I remember thinking years ago how odd it seemed that people’s joint pain (often occurring for no known reason) would be addressed by simultaneously stretching muscles, moving joints, strengthening other muscles, and changing posture (plus ice, heat, US, etc). It didn’t seem logical that all of those pieces fell perfectly into disarray, leading to pain.
Does it make more sense that joint immobility and muscle tightness and weakness led to the impingement, or that the impingement led to those findings? What I find more rational is that a joint impingement, a joint derangement, or, simply put, a joint that’s a bit stuck occurs because, well, joints are mobile things and these things happen. The most obvious example is you unknowingly sleep in a certain position and you wake up with stuck neck joints. Or your shoulder joint gets impinged because you repeatedly move in a new way starting tennis again. Or your low back gets deranged because you sit in the exact same position in your office chair for hours a day. These factors and others can easily lead to minor (fixable!) joint disruptions. In fact, most of these examples, especially the neck scenario, will resolve with daily movement (and possibly a little rest) on their own - no doctors or other help needed.
I deduce in the clinic if a joint is impinged/not moving optimally by repeatedly moving joints and gauging the effect. I don’t rely on “impingement tests.” I secondly don’t believe in the value of imaging except for a small minority of cases. It’s much more likely that the bony configuration of your joint (eg shoulder acromion or hip acetabulum) has been that way, if not your entire life, then most of your life, and therefore this new pain is due to new factors.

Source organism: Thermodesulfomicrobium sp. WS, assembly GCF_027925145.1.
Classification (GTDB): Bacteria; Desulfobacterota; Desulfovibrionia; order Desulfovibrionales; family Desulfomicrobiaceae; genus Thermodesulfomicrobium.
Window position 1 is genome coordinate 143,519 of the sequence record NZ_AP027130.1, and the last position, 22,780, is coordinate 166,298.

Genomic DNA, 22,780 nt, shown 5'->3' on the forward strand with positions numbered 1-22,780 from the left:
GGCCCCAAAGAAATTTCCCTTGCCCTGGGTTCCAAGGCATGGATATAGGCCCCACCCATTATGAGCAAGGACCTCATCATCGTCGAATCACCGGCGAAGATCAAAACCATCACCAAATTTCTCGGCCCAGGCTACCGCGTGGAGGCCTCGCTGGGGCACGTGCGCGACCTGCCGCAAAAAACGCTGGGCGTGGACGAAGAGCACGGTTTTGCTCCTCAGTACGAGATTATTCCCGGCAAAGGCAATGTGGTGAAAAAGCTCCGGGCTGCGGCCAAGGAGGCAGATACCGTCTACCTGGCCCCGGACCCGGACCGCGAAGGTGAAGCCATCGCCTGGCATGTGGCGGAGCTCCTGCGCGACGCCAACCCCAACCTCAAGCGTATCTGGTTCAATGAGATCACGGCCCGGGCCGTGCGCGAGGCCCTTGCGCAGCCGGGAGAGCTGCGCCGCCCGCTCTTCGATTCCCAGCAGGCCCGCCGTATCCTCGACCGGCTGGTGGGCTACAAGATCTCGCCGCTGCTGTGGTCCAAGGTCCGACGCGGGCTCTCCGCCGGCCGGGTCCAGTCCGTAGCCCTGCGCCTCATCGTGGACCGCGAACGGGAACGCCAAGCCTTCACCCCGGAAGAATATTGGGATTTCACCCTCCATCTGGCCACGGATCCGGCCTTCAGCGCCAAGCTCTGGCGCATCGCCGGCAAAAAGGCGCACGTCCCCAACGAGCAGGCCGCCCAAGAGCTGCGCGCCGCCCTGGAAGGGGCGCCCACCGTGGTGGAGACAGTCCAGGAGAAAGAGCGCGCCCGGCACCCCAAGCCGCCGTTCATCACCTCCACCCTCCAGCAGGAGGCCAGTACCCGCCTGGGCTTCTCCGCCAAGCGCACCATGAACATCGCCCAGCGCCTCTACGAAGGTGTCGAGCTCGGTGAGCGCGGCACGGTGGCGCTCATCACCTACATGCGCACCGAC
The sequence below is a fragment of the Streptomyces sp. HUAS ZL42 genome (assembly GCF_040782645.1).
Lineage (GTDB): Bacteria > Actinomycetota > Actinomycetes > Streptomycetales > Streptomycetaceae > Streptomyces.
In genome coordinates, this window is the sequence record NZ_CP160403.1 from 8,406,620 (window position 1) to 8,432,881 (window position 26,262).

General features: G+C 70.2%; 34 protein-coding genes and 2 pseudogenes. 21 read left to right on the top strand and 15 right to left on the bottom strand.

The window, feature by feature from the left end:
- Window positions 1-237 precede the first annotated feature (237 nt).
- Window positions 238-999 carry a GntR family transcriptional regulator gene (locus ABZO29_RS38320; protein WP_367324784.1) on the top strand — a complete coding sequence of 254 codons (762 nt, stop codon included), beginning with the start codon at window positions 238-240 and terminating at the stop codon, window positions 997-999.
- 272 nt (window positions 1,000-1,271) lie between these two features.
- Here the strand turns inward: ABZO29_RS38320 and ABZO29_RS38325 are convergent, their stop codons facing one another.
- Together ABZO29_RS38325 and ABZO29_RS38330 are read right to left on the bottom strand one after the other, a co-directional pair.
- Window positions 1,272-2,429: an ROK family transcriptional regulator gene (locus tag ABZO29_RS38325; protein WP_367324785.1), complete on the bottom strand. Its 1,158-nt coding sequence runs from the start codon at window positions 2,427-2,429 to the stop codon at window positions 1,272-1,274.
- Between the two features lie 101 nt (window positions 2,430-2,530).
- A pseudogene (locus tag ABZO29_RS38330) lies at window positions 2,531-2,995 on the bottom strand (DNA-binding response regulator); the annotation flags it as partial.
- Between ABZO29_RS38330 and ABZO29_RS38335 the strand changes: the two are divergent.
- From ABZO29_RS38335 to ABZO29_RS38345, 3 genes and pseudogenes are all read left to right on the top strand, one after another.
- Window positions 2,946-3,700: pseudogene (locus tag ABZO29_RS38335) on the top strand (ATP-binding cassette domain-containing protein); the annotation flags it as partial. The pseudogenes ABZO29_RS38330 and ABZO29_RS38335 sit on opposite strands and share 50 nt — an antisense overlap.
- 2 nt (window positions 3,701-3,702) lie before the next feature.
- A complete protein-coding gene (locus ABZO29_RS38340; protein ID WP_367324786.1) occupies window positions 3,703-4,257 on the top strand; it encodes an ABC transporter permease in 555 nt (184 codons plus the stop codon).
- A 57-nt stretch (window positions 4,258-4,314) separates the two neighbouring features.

To address it, in contrast to the stretching, strengthening, and movement I alluded to above, we look for the specific joint movement that unpinches the joint. It’s typically one that is not regularly performed in the person’s daily life. The theory as to why these things occur is that it’s normal for joints to get a bit stuck if you don’t move them in a variety of directions or if you spend the majority of your time in one uninterrupted direction. They’re so common that most self resolve, but I see the stubborn ones. -- Laura
Orthopedic special tests (OSTs) are clinical tests to aid with diagnosing. For example, there are tests that assess the integrity of the ACL, the presence of tendinopathy in the elbow, tears in the rotator cuff muscles, and problems with the meniscus. They usually name a structure that is the problem. But do they?
While I believe there are some OSTs that are helpful diagnostic tools (like the Lachman test for the ACL), most are not. In fact, I rarely use them to help with diagnosing a person’s problem because of this lack of validity. And, as I’ve said before, most problems are due to function, not structure, anyhow.
For instance, say I perform the empty can OST (which indicates a supraspinatus problem) and get a positive test, meaning it reproduces the person’s shoulder pain and/or tests weak. Then the patient does repeated movements of the neck and the test changes to negative. Does the empty can really tell me there’s a problem with the supraspinatus? Maybe indirectly, but it’s not the part (source) of the problem that needs to be addressed. Does it make sense that neck mechanics can influence how it feels when you push down on someone’s outstretched arm? Of course. -- Laura
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